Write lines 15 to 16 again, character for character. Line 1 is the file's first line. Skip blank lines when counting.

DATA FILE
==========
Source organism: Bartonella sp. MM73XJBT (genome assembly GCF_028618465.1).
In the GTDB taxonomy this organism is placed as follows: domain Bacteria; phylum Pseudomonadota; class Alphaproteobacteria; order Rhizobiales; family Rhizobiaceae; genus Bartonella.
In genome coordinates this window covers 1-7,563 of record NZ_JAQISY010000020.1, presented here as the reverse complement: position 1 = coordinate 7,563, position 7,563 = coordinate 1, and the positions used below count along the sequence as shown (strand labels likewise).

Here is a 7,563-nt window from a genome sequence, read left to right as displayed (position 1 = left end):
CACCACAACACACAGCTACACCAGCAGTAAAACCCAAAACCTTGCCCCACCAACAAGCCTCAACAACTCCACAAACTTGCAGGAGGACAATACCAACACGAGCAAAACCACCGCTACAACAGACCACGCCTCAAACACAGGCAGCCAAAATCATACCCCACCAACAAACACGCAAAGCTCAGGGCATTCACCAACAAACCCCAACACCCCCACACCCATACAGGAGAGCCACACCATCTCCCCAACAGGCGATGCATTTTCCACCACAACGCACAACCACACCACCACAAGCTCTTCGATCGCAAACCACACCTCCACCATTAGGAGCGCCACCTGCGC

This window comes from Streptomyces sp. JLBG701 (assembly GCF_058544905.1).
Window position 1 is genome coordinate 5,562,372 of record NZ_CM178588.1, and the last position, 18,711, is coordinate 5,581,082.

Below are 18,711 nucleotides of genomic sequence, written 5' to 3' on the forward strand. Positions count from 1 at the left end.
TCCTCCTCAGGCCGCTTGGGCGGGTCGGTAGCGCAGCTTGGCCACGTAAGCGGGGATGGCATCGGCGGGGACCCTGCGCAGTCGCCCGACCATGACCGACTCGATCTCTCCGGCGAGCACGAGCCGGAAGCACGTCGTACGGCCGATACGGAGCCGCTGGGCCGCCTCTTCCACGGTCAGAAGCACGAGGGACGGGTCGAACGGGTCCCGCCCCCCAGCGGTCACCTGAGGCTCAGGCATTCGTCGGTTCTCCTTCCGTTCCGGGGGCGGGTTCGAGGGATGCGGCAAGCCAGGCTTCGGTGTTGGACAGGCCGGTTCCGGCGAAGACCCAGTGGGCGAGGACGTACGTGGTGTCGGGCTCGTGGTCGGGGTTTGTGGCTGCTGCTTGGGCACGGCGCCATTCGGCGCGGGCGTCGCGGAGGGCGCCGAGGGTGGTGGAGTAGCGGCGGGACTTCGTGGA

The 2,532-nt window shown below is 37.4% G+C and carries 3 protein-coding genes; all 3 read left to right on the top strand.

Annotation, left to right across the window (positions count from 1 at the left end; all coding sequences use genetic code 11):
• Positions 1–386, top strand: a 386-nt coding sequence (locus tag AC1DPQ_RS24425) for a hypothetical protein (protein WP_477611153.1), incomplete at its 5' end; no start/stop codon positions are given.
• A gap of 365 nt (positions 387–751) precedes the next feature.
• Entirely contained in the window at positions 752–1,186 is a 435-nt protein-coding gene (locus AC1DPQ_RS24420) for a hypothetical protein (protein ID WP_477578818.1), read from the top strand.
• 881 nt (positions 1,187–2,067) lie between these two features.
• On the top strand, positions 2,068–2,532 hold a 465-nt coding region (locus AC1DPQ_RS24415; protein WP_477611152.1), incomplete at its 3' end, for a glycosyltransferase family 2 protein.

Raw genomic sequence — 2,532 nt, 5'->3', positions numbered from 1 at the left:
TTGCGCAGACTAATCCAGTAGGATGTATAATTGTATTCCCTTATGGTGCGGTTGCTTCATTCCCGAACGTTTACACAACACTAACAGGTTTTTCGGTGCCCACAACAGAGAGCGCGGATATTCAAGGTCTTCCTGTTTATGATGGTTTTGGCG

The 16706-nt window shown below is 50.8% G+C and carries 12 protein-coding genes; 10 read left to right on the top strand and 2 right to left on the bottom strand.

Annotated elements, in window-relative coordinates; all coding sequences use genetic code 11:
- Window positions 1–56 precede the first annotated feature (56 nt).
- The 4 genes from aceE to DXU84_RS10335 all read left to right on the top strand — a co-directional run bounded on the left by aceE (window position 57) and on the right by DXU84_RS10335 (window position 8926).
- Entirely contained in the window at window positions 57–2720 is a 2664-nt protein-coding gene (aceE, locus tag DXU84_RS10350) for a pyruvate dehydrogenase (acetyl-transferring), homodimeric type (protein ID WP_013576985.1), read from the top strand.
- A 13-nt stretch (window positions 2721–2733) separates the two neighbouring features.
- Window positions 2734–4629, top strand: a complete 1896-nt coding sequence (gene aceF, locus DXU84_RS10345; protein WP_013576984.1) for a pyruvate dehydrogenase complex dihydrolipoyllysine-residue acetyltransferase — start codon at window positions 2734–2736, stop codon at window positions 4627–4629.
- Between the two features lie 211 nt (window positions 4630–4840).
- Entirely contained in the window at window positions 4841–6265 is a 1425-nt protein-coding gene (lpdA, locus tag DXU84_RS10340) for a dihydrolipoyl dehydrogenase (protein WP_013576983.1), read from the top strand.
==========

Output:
• 881 nt (positions 1,187–2,067) lie between these two features.
• On the top strand, positions 2,068–2,532 hold a 465-nt coding region (locus AC1DPQ_RS24415; protein WP_477611152.1), incomplete at its 3' end, for a glycosyltransferase family 2 protein.